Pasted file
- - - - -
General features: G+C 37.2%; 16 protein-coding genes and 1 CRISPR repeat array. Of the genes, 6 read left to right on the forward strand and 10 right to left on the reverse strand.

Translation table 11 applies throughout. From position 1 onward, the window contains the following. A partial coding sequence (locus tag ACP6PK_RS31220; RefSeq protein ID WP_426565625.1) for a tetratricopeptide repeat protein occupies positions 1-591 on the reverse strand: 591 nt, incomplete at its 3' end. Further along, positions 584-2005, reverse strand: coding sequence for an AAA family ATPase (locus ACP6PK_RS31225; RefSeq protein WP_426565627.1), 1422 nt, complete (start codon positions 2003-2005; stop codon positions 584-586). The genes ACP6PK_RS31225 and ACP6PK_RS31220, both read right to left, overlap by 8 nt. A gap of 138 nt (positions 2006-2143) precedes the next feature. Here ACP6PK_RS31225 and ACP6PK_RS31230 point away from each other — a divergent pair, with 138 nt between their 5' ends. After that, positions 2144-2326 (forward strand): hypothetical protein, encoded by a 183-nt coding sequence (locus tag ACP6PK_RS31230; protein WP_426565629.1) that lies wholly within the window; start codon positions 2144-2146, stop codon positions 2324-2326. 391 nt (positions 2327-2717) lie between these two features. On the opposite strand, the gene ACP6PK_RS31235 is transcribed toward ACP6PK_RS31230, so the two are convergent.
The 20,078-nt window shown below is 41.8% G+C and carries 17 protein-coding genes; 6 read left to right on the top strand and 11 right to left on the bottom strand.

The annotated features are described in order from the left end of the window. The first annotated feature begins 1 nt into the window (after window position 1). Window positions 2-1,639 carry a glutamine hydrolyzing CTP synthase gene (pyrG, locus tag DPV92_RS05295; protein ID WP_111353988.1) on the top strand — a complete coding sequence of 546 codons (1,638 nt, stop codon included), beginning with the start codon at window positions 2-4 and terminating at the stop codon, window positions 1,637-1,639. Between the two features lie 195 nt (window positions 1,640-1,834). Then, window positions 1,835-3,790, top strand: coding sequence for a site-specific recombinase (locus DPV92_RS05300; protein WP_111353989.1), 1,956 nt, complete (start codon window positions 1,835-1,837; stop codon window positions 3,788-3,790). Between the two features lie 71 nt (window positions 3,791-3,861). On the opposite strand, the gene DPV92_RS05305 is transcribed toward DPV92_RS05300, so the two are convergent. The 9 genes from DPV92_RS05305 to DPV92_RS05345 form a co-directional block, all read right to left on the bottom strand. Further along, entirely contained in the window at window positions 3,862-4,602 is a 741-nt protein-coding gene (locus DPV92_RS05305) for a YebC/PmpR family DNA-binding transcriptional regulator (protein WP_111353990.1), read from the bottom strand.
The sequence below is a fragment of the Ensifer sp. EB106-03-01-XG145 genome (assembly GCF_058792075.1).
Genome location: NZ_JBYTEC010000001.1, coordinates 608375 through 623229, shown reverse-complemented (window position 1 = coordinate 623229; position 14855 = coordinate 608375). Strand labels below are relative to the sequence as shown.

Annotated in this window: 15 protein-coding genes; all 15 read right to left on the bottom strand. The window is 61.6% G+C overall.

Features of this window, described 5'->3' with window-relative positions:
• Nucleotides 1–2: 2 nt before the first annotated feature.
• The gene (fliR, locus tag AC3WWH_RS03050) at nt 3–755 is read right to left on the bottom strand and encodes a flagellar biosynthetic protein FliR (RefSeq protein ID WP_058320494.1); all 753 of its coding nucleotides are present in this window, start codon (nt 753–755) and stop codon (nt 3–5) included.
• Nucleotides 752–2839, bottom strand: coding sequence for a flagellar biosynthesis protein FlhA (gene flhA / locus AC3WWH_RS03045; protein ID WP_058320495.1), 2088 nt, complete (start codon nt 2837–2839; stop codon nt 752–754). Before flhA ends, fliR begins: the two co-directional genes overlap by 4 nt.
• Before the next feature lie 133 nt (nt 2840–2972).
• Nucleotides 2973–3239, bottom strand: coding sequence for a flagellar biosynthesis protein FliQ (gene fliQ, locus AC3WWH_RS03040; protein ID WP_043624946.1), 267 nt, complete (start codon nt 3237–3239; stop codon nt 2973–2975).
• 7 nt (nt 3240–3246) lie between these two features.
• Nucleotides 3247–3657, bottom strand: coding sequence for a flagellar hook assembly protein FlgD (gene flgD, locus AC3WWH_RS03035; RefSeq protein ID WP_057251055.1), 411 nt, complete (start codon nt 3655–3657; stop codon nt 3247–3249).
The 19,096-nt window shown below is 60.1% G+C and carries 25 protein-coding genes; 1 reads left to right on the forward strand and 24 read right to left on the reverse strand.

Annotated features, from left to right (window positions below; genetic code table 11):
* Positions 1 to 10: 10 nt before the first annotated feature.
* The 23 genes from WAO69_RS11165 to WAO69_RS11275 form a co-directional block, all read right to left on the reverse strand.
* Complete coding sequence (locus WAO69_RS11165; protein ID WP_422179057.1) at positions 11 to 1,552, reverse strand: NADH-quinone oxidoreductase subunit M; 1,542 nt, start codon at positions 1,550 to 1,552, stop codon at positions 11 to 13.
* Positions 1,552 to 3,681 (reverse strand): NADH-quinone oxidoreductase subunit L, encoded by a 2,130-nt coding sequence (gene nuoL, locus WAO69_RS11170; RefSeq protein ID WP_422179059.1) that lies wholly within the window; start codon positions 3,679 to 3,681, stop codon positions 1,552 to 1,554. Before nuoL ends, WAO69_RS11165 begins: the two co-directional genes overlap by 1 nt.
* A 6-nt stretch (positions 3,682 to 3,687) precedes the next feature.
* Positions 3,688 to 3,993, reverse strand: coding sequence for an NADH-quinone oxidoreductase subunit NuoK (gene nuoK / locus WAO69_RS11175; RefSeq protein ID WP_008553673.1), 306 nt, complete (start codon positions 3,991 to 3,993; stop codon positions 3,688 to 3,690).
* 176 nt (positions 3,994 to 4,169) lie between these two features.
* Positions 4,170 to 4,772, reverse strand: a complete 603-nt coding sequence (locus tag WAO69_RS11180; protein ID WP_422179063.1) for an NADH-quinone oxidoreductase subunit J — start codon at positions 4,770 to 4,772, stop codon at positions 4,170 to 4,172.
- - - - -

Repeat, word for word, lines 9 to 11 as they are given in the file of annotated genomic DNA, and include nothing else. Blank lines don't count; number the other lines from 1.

• Nucleotides 1–2: 2 nt before the first annotated feature.
• The gene (fliR, locus tag AC3WWH_RS03050) at nt 3–755 is read right to left on the bottom strand and encodes a flagellar biosynthetic protein FliR (RefSeq protein ID WP_058320494.1); all 753 of its coding nucleotides are present in this window, start codon (nt 753–755) and stop codon (nt 3–5) included.
• Nucleotides 752–2839, bottom strand: coding sequence for a flagellar biosynthesis protein FlhA (gene flhA / locus AC3WWH_RS03045; protein ID WP_058320495.1), 2088 nt, complete (start codon nt 2837–2839; stop codon nt 752–754). Before flhA ends, fliR begins: the two co-directional genes overlap by 4 nt.